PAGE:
Grey, drizzly skies. The Sutter Buttes are barely visible in the distance.

Grey, drizzly skies. The Sutter Buttes are barely visible in the distance.

Cruising along the route, I tried to keep my thoughts positive, but the wind was relentless and the temperature seemed to keep dropping. Ugh! Luckily, just as I felt like giving up, I rode into tiny Richvale, CA and knew that the lunch stop was less than a mile away. I could already taste the turkey sandwich that I would be eating shortly!

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Richvale, CA

Richvale, CA

Turning out of Richvale, I spotted the sign for Lundberg Family Farms and quickly made my way to the back of the property for lunch. I hopped off my bike and hurried inside. I was immediately grateful for the heated building and to be out of the wind! I made my way to the lunch table and greedily grabbed a turkey/ham sandwich (which I inhaled, eating it in four giant bites), rice chips, a banana, a chocolate chip cookie, and a handful of peanut butter filled pretzels. The lunch spread was plentiful and my body thanked me for ingesting all of those calories after a tough 30 miles. As I ate lunch, I kept an eye on the sky, hoping that the wind would die down a bit (no luck) and that the rain wouldn’t start pouring (it didn’t). The thought of going back out into the cold was really not very appealing, so I ended up lingering at the lunch stop a lot longer than I had originally planned. After about 30 minutes, I finally made myself go back outside (but not before grabbing a couple of payday candy bars for the road and a bottle of my favorite, locally-produced beverage, R.W. Knudsen’s Hibiscus Cooler).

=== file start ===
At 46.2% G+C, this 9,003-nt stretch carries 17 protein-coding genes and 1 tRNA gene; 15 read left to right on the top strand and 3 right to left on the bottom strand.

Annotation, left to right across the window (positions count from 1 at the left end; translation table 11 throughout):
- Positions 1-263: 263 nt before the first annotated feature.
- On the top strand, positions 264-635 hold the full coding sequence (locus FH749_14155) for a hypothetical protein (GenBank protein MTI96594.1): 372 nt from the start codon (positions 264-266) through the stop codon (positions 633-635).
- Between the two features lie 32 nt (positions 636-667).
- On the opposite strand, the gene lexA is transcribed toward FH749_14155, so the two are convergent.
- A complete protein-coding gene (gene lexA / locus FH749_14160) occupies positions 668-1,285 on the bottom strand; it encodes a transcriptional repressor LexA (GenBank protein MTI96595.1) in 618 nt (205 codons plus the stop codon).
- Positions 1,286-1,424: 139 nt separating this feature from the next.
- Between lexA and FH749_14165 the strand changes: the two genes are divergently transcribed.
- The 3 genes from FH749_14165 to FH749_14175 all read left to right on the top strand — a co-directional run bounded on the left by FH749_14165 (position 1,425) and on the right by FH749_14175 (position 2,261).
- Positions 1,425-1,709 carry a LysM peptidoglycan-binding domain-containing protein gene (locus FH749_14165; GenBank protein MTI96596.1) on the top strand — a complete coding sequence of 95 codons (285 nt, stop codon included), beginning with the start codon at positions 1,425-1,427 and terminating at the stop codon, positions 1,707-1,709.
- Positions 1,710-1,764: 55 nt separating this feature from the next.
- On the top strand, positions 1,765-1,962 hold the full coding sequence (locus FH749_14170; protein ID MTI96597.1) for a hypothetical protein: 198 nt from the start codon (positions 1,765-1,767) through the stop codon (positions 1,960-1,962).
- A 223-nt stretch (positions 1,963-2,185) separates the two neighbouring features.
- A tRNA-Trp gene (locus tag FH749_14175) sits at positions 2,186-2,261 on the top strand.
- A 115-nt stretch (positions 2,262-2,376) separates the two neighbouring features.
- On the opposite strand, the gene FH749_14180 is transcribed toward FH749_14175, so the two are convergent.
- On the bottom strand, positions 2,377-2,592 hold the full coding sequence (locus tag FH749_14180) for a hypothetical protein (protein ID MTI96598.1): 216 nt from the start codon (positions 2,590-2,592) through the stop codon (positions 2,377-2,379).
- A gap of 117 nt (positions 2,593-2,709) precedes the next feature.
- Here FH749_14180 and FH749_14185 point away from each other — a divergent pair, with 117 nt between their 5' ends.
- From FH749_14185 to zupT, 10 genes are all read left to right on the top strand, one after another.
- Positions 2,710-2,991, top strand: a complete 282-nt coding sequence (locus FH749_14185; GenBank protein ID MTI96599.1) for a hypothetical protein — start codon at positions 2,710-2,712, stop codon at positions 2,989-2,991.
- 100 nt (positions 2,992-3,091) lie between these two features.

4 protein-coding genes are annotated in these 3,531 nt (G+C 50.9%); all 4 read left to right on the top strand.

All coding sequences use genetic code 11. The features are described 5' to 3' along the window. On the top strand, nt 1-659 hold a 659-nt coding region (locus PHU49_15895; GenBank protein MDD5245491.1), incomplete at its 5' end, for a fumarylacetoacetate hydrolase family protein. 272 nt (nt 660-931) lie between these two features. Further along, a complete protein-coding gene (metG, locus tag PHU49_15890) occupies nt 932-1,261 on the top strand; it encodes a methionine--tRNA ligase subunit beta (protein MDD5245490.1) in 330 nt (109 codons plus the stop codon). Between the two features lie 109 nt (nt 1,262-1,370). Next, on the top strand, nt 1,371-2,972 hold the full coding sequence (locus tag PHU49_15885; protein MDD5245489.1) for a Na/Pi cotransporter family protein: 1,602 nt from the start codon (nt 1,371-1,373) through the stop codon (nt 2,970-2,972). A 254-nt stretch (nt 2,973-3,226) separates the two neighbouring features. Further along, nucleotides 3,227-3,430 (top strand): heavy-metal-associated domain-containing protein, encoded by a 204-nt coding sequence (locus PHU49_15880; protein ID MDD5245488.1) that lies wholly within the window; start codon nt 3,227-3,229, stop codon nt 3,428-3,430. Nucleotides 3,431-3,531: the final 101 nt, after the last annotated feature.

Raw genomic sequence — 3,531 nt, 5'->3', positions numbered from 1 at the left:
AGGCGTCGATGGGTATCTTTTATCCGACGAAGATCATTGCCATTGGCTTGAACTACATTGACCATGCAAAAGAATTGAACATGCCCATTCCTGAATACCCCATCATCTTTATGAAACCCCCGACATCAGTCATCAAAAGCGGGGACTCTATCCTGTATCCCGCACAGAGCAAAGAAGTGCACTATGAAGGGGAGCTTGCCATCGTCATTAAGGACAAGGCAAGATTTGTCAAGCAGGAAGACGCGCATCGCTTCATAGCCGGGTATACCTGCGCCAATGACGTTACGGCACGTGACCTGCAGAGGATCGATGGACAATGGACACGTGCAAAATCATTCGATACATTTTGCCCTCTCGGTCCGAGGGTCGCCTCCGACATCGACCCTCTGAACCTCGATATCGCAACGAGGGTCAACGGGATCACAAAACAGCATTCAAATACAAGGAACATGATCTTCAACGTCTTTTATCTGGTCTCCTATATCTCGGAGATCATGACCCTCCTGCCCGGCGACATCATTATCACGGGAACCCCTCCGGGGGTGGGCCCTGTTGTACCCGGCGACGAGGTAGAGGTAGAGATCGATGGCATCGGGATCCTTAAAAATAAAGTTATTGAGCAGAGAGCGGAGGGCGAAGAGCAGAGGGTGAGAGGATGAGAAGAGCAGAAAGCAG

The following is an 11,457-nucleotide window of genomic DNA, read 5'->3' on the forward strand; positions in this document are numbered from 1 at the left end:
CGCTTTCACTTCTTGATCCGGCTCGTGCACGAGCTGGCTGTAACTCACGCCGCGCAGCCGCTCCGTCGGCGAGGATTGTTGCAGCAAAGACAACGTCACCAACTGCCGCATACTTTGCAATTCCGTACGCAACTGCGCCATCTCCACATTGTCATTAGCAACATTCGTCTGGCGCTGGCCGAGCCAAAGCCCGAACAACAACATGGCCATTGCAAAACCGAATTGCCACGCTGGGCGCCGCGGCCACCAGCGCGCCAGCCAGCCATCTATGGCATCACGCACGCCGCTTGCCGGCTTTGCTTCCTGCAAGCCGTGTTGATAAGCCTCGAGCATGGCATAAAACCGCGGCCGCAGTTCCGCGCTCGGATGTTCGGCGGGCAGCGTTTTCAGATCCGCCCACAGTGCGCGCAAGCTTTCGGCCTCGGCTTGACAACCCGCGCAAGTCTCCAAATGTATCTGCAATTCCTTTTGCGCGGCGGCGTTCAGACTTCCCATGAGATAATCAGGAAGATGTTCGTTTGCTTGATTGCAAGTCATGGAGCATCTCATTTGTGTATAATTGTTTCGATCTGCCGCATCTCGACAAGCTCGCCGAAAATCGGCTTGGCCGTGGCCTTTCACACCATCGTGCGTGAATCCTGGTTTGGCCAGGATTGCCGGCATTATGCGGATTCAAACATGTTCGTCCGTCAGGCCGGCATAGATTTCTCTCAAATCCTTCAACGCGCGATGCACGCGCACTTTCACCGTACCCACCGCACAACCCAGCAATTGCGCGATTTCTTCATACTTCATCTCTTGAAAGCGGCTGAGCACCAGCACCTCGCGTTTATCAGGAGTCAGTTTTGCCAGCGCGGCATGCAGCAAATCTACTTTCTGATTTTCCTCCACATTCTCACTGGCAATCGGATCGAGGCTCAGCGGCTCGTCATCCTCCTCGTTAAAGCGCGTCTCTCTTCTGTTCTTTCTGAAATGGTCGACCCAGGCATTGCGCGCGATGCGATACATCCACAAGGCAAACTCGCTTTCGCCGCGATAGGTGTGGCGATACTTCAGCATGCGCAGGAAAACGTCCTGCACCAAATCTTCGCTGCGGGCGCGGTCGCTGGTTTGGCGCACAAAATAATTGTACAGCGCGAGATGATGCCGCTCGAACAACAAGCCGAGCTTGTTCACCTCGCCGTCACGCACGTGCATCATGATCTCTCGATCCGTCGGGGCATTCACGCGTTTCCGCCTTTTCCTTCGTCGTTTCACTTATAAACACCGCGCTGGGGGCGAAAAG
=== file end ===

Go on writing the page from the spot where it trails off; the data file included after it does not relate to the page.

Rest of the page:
I didn't get a picture of the sign this year. This is from last year when the weather was much more pleasant (notice the blue sky)!

I didn’t get a picture of the sign this year. This is from last year when the weather was much more pleasant (notice the blue sky)!